Dear Holly: Little Drummer Girl

4 years, 4 months.

Dear Holly,

One of the many personal advantages I’ve had during 2020, the Year of Covid Culture, is that I have had more time than ever to focus on writing new songs.

While I was at the kitchen table practicing my newest song, “Ecclesiastes”, getting it ready to record for one of my YouTube channels, you decided to turn my practice into a jam session.

You found a big plastic bucket and two toy plastic forks and dragged them into the kitchen.

Surprisingly in sync with the rhythm of my song, you began planning the drums

I think you may be on to something there…

Love,

Daddy

Dear Jack: I Wrote a Song about You This Week- “That Boy’s Been Growing Up on Me”

9 years, 7 months.

Dear Jack,

This week has been unexpectedly emotional for me. You’ve been away on vacation in Florida with Nonna and Papa, as well as Aunt Dana and Uncle Andrew, and your cousins.

I didn’t expect to miss you so much. After all, you’re like 9 year and a half years old now. You’re not a little boy anymore.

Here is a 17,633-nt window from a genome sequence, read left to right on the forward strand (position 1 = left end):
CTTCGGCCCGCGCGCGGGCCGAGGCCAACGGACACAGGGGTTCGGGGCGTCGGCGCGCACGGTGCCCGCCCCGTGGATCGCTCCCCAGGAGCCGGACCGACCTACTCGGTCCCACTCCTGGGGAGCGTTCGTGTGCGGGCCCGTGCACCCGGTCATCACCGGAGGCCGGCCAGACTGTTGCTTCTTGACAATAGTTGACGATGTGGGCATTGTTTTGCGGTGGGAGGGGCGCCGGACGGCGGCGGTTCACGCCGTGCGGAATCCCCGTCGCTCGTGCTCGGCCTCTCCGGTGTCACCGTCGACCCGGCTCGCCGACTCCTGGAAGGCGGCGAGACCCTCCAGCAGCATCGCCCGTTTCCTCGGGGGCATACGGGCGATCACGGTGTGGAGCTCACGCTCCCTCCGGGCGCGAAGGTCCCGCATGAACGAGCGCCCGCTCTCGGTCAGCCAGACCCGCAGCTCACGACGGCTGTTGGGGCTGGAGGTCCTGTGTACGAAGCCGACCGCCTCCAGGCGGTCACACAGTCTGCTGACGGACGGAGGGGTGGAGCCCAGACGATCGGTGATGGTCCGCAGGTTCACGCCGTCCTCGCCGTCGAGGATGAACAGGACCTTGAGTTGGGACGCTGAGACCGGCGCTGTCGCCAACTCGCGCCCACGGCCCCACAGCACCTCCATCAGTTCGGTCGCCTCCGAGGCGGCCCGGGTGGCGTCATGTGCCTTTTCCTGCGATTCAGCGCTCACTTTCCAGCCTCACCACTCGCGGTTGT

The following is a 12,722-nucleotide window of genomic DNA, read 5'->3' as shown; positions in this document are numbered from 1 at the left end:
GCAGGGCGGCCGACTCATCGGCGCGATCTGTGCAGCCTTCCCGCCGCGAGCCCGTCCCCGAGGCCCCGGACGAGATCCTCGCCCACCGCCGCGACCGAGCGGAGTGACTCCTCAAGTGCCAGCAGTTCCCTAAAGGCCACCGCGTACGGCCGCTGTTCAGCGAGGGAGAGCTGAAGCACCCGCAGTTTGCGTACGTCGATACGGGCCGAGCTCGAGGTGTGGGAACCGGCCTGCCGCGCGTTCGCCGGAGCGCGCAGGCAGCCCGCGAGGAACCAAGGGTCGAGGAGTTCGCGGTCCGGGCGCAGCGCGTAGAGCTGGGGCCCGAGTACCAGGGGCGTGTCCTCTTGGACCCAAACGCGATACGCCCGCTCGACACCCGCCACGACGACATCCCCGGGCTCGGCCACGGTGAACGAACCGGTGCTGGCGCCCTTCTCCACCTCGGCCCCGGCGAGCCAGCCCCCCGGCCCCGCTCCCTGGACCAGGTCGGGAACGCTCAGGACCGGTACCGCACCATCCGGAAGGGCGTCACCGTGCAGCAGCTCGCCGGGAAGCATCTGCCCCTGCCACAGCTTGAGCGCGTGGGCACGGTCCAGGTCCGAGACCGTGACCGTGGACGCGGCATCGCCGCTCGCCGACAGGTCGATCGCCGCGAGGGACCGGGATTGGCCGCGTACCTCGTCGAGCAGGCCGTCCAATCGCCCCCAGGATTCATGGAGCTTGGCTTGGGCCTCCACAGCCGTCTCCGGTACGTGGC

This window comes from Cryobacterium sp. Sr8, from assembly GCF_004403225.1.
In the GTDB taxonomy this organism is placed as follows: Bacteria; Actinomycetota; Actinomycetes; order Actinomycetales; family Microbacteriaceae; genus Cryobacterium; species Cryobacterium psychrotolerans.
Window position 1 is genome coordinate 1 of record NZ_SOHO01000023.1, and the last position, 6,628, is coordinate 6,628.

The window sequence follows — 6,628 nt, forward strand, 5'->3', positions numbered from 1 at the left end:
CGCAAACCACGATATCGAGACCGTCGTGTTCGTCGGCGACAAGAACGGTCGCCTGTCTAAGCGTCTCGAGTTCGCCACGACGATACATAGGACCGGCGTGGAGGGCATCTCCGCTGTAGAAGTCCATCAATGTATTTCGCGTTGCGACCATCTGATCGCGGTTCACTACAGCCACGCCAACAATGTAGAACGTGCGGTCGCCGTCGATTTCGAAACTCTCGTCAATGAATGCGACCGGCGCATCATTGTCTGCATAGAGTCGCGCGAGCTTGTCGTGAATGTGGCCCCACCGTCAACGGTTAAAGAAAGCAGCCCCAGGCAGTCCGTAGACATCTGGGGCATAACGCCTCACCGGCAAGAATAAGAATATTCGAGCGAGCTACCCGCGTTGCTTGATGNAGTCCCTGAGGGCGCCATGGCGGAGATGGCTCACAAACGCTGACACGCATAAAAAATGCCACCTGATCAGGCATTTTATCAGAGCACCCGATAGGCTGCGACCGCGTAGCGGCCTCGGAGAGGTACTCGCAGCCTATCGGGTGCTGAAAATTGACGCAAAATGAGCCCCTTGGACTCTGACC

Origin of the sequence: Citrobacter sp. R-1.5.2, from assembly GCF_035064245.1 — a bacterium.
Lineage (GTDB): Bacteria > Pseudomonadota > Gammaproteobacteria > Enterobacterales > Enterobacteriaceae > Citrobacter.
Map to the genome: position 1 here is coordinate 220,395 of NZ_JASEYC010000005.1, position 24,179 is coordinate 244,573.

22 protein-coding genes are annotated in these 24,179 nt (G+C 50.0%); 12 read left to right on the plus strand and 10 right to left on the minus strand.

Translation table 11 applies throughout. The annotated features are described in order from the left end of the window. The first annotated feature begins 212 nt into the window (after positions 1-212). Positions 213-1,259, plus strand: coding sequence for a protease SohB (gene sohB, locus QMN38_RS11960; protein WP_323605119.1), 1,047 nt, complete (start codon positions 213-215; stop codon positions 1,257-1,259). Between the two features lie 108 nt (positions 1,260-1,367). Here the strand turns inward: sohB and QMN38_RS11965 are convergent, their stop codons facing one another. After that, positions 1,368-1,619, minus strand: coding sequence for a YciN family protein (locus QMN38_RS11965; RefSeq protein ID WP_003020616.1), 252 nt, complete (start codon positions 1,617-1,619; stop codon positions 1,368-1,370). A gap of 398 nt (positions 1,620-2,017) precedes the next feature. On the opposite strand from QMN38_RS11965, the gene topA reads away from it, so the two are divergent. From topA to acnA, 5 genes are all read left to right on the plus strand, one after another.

And that’s exactly why it hit me so hard…

While I couldn’t possibly be prouder of the boy you’ve become, I’ve been coming to terms with the fact that those days of you being a little boy are gone.

For the past 4 days, I have been journaling my thoughts and feelings through a song I have been writing; so that I myself can better understand what I am going through right now.

Today, I was finally able to record the song; one of the few times I was able to do so without crying.

And when I say crying, I mean bawling.

It helped when your Aunt Dana told me today that you are currently taking a break from swimming in the ocean to watch WWE Wrestling.

You don’t treat your stuffed animals like they are real anymore, but you still believe WWE Wrestling is real. I can settle for that. You’re not fully grown up yet.

I love you, Jack.

That boy’s been growing up, that boy’s been growing up on me

He shouldn’t be enough, he shouldn’t be old enough

It doesn’t seem, it doesn’t seem

Those Hot Wheels have all raced away

Like the friends of Thomas the Train

And now I’m missing that boy who went with them

He’s growing up

Those stuffed animals all used to be real

But they’re starting to all disappear

And now my baby boy, first born bundle of joy, is growing up on me